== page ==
Recycling Do’s and Don’ts

You’re never to old to learn something new

My last visit to the health food store sent me off with a new supply of vitamins and a bounce of knowledge. The visual recycling explanation hanging close to the door, with plastic listed under both trash and recycling, got the wheels of my mind turning.

Recycling chart

Although the plastic looks the same one is made natural sources like oil, and the other made from plants. So let’s take a look at a few common household items and see if we can figure this out.

This cardboard egg carton is good for recycling and can also be put in your garden soil because it’s 100 percent compostable.

paper egg carton

I checked out a Styrofoam egg carton and did not find any symbols or references to disposal. For the environmental conscious person, the only good way to deal with this is to find a way to reuse them, or off to the trash they have to go.

Styrofoam egg carton

Now that we’re on a roll let’s take a look at a plastic bottle:

Olive oil-recycling symbol

Easy enough, olive oil container goes into the recycling bin.

Next, a symbol with a number, what’s this all about?

Recycling number 5

As written in the “Old Farmers Almanac” it says

If you look at the number inside the triangle on your plastic, it will range from one to seven. This will tell you both the type of plastic used and which type is recyclable or even reusable. Many plastic-based products cannot break down and cannot be recycled.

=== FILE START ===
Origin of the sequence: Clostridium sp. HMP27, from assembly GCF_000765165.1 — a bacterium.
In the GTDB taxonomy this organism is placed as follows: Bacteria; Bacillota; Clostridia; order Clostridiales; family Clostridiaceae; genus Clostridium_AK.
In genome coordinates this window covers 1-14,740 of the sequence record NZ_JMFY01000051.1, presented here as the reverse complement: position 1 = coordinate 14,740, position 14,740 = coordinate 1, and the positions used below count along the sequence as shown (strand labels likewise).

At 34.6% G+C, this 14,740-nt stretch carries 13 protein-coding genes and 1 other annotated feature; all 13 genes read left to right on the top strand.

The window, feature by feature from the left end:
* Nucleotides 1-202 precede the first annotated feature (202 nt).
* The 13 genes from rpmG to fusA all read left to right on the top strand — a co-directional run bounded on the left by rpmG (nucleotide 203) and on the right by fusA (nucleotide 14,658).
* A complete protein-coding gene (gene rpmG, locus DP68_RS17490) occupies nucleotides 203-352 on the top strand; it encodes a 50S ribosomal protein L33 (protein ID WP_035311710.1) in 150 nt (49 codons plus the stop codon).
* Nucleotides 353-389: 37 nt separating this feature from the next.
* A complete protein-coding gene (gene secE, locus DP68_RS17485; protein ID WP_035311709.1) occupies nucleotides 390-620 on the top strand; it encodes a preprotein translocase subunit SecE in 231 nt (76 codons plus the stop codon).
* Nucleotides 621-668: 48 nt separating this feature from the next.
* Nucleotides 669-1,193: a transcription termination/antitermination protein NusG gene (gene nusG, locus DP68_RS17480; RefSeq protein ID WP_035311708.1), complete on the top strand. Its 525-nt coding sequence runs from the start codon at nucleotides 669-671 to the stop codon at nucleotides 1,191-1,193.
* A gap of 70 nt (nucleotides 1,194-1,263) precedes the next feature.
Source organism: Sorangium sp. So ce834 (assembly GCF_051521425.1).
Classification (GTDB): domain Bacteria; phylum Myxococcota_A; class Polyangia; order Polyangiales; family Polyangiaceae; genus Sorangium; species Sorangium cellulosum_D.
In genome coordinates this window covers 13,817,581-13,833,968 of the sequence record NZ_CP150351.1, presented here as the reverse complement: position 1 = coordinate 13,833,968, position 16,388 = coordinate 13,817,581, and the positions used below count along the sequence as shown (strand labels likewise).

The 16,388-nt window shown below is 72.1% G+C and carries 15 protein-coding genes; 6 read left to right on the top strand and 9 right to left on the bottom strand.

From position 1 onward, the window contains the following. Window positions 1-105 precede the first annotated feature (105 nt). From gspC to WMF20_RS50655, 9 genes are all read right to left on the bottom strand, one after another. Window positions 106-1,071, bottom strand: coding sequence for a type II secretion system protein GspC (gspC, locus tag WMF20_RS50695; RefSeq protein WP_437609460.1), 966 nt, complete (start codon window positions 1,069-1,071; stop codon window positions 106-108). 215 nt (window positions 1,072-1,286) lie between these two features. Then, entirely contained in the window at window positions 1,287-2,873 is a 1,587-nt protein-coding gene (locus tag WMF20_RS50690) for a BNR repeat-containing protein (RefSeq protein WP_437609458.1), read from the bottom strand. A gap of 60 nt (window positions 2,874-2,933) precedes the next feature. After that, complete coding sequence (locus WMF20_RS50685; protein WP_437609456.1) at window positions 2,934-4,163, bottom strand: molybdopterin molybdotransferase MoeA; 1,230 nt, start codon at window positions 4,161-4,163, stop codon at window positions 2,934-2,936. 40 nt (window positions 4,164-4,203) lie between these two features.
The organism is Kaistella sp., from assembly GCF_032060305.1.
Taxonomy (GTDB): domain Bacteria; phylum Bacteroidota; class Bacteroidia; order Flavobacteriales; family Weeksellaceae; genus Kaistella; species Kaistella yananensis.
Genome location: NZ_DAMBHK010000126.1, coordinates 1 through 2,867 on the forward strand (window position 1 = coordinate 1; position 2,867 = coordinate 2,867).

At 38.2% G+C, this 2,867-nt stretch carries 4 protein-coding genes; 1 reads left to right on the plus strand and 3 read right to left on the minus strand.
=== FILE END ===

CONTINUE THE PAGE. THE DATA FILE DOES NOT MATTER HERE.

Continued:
Most plastic that displays a one or a two number is recyclable (though you need to check with your area’s recycling provider). But plastic that displays a three or a five often isn’t recyclable. A three indicates that the water bottle has been made from polyvinyl chloride, five means that it’s been made of polypropylene, two materials that are not accepted by most public recycling centers.

I may not be the brightest bulb in the lamp, but I caught on to this pretty easy.

Three sentences in this post are a “figure of speech”. Did you notice them?

7 thoughts

  1. The most useful recycling information I ever saw was at the cafeteria at the community college. They had examples of items they served food on directly over the places where you were to put them.

  2. We can only recycle #1 and #2. But we also put glass and paper in our recycling. I’ve heard it’s always a big mess down at the recycling center to clean up and organize what we put in the recycle bin. I try my best to follow the instructions 🙂

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